After 16 months of being told by the state when we could leave our homes, whether we could see our families, with whom we were allowed to have sex, or what kinds of sports we were permitted to play, many of us are eager to regain the human dignity that comes with the exercise of our own free will.

    Others react differently.

    When told that their double vaccination gives them substantial protection from serious illness, people worry that the jabs might work today, but what about next month or next year?

    What if a new variant comes along that can evade the vaccines altogether?

    For many months the evidence has shown that the most likely places to catch Covid are care homes, hospitals and private homes, but opinion polls show a widespread fantasy that the real dangers are from international travel, pubs and restaurants.

    The Government’s least rational restrictions have played up to these unfounded prejudices, of course.

    The closure of Covid-secure restaurants last autumn came shortly after the Sage advisers published advice that doing so would be unlikely to make much difference.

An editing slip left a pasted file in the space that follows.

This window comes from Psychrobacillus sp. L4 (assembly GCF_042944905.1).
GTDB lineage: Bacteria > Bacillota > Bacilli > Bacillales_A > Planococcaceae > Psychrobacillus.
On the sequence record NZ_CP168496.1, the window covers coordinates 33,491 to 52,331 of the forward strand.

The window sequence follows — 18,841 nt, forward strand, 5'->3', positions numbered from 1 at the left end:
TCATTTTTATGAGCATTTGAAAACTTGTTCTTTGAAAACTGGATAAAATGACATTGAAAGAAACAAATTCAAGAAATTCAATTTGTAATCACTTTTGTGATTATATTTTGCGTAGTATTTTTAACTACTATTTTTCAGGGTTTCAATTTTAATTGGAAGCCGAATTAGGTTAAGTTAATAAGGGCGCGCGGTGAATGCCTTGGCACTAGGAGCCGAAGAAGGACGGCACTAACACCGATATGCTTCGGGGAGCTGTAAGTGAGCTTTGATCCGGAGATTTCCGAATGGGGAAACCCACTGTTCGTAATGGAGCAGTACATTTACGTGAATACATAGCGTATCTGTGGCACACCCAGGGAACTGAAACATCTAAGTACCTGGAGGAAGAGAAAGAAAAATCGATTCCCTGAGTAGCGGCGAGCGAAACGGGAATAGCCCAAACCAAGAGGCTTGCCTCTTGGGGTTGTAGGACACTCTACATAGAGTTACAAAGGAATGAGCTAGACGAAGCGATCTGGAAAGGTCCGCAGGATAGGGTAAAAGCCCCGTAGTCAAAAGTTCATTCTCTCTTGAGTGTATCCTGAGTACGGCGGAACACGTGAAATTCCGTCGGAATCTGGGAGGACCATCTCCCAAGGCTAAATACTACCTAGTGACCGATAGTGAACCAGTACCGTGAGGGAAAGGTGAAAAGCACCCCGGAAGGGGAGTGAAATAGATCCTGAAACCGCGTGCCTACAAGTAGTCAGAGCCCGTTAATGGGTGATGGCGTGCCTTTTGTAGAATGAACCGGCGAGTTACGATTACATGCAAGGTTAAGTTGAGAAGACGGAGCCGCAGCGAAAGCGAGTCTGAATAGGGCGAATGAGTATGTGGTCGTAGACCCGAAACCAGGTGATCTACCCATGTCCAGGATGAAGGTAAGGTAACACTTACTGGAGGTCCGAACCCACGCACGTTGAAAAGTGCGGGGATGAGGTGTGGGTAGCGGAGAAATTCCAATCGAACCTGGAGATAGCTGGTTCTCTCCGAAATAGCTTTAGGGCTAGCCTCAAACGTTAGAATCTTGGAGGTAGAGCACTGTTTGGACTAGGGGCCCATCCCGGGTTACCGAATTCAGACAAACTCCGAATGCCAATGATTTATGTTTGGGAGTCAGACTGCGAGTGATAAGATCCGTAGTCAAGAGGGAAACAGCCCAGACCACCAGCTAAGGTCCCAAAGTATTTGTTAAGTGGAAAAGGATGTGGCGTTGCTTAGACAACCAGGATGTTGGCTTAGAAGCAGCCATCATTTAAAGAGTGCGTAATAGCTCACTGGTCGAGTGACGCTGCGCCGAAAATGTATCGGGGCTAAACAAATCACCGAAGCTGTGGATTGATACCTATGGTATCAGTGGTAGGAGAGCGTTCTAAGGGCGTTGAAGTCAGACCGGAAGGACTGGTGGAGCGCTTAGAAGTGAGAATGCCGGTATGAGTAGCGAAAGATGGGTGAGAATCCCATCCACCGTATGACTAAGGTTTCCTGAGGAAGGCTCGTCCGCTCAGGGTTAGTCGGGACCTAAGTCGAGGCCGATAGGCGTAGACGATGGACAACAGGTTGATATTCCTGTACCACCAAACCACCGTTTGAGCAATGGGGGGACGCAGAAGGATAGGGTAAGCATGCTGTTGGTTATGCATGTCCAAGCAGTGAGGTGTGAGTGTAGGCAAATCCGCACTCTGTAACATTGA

Similarly, making people jump through endless hoops and take multiple expensive tests if they want to fly to a safe and sunny country for a week or two by the sea must make those who don’t study the evidence believe that going to Majorca is a pretty risky business.

    The trouble with Stockholm Syndrome is that the greater the control to which people are subjected, the greater the dependence people develop.

    The line between coercion and care becomes blurred, the hostage starts to see the man with the AK-47 who holds him in a cell not as a jailer but as a protector.

    For 16 months, the British population has been subject not just to minute control but to a constantly changing menu of restrictions.

    First, you were banned from sitting on a park bench but could walk through a park. Then you could sit with a friend but only at opposite ends of the bench. Next you could talk to a friend outdoors – but not in a private garden.

    For months we could leave our homes for only one form of exercise, for shopping or for work. Then we were told it was safer to be outside all the time.

    We could walk right across a golf course with a friend – so long as no funny business like playing golf was involved.